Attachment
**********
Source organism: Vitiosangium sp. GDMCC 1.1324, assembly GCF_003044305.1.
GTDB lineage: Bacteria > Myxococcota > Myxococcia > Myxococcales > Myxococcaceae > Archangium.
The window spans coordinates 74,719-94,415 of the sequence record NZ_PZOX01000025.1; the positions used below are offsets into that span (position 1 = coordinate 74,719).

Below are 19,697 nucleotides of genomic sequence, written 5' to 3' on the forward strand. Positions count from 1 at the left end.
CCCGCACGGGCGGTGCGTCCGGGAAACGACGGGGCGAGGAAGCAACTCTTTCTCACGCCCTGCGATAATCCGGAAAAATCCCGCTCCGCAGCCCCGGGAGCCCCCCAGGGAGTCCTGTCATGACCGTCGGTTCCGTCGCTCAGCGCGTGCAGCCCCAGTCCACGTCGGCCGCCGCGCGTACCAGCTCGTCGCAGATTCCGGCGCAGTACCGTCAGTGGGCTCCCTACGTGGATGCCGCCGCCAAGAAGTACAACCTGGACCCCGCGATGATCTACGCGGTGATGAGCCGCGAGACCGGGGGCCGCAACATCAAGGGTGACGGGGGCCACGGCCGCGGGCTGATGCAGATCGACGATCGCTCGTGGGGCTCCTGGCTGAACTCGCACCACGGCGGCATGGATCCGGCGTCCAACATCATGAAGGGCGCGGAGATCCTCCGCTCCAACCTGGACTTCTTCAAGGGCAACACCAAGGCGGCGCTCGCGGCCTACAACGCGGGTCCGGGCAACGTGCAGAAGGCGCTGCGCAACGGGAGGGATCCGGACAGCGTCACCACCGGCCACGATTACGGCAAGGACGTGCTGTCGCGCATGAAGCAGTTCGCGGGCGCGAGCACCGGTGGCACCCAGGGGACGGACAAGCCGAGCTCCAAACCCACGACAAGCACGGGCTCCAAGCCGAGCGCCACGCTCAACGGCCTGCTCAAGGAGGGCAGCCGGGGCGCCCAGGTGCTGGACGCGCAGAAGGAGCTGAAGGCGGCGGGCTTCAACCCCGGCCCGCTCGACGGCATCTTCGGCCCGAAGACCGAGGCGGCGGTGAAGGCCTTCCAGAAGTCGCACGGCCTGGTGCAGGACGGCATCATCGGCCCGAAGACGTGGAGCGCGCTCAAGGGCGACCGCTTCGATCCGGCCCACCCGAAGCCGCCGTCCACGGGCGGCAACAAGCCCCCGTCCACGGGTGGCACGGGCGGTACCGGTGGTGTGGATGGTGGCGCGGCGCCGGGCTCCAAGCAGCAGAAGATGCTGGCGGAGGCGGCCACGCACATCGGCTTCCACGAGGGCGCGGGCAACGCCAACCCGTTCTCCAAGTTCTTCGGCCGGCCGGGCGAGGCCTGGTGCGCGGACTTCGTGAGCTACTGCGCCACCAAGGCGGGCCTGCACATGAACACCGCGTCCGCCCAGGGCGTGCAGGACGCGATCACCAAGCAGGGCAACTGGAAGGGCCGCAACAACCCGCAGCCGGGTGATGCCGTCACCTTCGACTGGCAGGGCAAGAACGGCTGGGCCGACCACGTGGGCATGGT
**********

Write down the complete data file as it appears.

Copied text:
Source organism: Vitiosangium sp. GDMCC 1.1324, assembly GCF_003044305.1.
GTDB lineage: Bacteria > Myxococcota > Myxococcia > Myxococcales > Myxococcaceae > Archangium.
The window spans coordinates 74,719-94,415 of the sequence record NZ_PZOX01000025.1; the positions used below are offsets into that span (position 1 = coordinate 74,719).

Below are 19,697 nucleotides of genomic sequence, written 5' to 3' on the forward strand. Positions count from 1 at the left end.
CCCGCACGGGCGGTGCGTCCGGGAAACGACGGGGCGAGGAAGCAACTCTTTCTCACGCCCTGCGATAATCCGGAAAAATCCCGCTCCGCAGCCCCGGGAGCCCCCCAGGGAGTCCTGTCATGACCGTCGGTTCCGTCGCTCAGCGCGTGCAGCCCCAGTCCACGTCGGCCGCCGCGCGTACCAGCTCGTCGCAGATTCCGGCGCAGTACCGTCAGTGGGCTCCCTACGTGGATGCCGCCGCCAAGAAGTACAACCTGGACCCCGCGATGATCTACGCGGTGATGAGCCGCGAGACCGGGGGCCGCAACATCAAGGGTGACGGGGGCCACGGCCGCGGGCTGATGCAGATCGACGATCGCTCGTGGGGCTCCTGGCTGAACTCGCACCACGGCGGCATGGATCCGGCGTCCAACATCATGAAGGGCGCGGAGATCCTCCGCTCCAACCTGGACTTCTTCAAGGGCAACACCAAGGCGGCGCTCGCGGCCTACAACGCGGGTCCGGGCAACGTGCAGAAGGCGCTGCGCAACGGGAGGGATCCGGACAGCGTCACCACCGGCCACGATTACGGCAAGGACGTGCTGTCGCGCATGAAGCAGTTCGCGGGCGCGAGCACCGGTGGCACCCAGGGGACGGACAAGCCGAGCTCCAAACCCACGACAAGCACGGGCTCCAAGCCGAGCGCCACGCTCAACGGCCTGCTCAAGGAGGGCAGCCGGGGCGCCCAGGTGCTGGACGCGCAGAAGGAGCTGAAGGCGGCGGGCTTCAACCCCGGCCCGCTCGACGGCATCTTCGGCCCGAAGACCGAGGCGGCGGTGAAGGCCTTCCAGAAGTCGCACGGCCTGGTGCAGGACGGCATCATCGGCCCGAAGACGTGGAGCGCGCTCAAGGGCGACCGCTTCGATCCGGCCCACCCGAAGCCGCCGTCCACGGGCGGCAACAAGCCCCCGTCCACGGGTGGCACGGGCGGTACCGGTGGTGTGGATGGTGGCGCGGCGCCGGGCTCCAAGCAGCAGAAGATGCTGGCGGAGGCGGCCACGCACATCGGCTTCCACGAGGGCGCGGGCAACGCCAACCCGTTCTCCAAGTTCTTCGGCCGGCCGGGCGAGGCCTGGTGCGCGGACTTCGTGAGCTACTGCGCCACCAAGGCGGGCCTGCACATGAACACCGCGTCCGCCCAGGGCGTGCAGGACGCGATCACCAAGCAGGGCAACTGGAAGGGCCGCAACAACCCGCAGCCGGGTGATGCCGTCACCTTCGACTGGCAGGGCAAGAACGGCTGGGCCGACCACGTGGGCATGGT